Question of Central Asia's
power grid could become second "water problem": expert
15, 2009, V.Zhavoronkova
There is a risk
that a power grid of the Central Asia established in Soviet times would be another serious problem in the
region, which is close in meaning to the water, Russian expert on the Central
Asia Arkadiy Dubnov
executives of Kazakh national company for management of electric networks (KEGOC)
told reporters that Uzbekistan has notified the neighboring countries it will leave the parallel
work on Central Asia's power systems from Oct.15.
followed by the State Joint Stock Company Uzbekenergo's
statement on lack of the country's intention to leave the Central Asia's power system
of the Uzbek energy company said that the Uzbek side has notified the relevant
authorities in Kazakhstan and Kyrgyzstan on its plans to discuss changes of terms on the electricity transit
to Kyrgyzstan through Uzbekistan.
"We want to
introduce a fee for electricity transit to Kyrgyzstan once considered as overflows and was free," the representative
of Uzbekenergo said.
"There is a risk that this problem will be another major 'headache'
for the region, besides difficult water problem between
"bottom" and "top" neighbors in stream of the water
arteries of the Amu Darya
and Sir Darya basin," international columnist of
the "Vremya Novostey"
newspaper Dubnov told Trend News via e-mail.
Water problem is
that the two main aquifers in the region Sir Darya
and Amu Darya flow through
Tajikistan and Kyrgyzstan, where they lose much of the water before reaching to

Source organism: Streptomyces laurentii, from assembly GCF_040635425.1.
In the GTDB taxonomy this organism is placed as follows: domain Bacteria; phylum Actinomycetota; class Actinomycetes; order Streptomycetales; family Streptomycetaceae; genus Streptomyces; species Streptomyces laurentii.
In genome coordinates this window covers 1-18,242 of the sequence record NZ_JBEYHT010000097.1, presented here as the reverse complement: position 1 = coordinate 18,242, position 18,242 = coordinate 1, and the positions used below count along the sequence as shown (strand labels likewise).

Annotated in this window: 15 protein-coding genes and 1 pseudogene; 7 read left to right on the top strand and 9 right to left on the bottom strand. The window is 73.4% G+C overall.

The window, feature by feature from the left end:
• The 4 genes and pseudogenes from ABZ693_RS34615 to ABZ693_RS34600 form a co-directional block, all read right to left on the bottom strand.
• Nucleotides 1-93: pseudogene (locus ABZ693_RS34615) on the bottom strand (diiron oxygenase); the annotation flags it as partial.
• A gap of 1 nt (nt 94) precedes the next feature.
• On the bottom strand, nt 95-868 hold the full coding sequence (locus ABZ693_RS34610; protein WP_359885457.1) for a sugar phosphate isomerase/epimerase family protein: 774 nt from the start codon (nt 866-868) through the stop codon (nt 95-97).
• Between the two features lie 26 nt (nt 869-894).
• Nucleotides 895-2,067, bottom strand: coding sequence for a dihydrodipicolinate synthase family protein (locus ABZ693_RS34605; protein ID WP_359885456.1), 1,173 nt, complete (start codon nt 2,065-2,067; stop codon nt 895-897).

Uzbekistan, Kazakhstan and Turkmenistan.
Lack of water
affects the "bottom" countries.
The expert said
that there is an issue whether united energy system of Central Asia created during
Soviet time will be able to exist if Tashkent leaves it.
other hand, every cloud has a silver lining, Tashkent's
conditions forced Kazakhstan and Kyrgyzstan to the consolidation and adoption of urgent measures on energy
security," Dubnov added.
Bishkek visit and talks with his Kyrgyz counterpart Igor Chudinov,
Kazakh Prime Minister Karim Masimov
was able to agree on the power system interconnection between the two countries
to work in parallel in the coming autumn-winter season.
Furthermore, Kazakhstan guaranteed supply of coal and fuel oil to ensure the stable
operation of thermal power station in Bishkek, which is one of the major power
generating units of the country, Dubnov said.
Kazakhstan also transferred $25 million to Kyrgyzstan as prepayment for future delivery of electricity from the
the demarche of Uzbekistan is not so much economic as political in nature," Dubnov said. "Tashkent is
apparently eager to demonstrate it is ready to respond adequately "to the
Kyrgyz plans to build a cascade of Kambarat
hydroelectric power station, which, according to Uzbekistan, threatens its interests."
It is possible
to detect similarities between the "energy wars" between the
countries of the Central Asia and the recent gas war between Russia
and Ukraine, Dubnov believes.
in contrast to "wars "in the European part of Eurasia, the Asian energy wars
actually endanger human life," Dubnov said.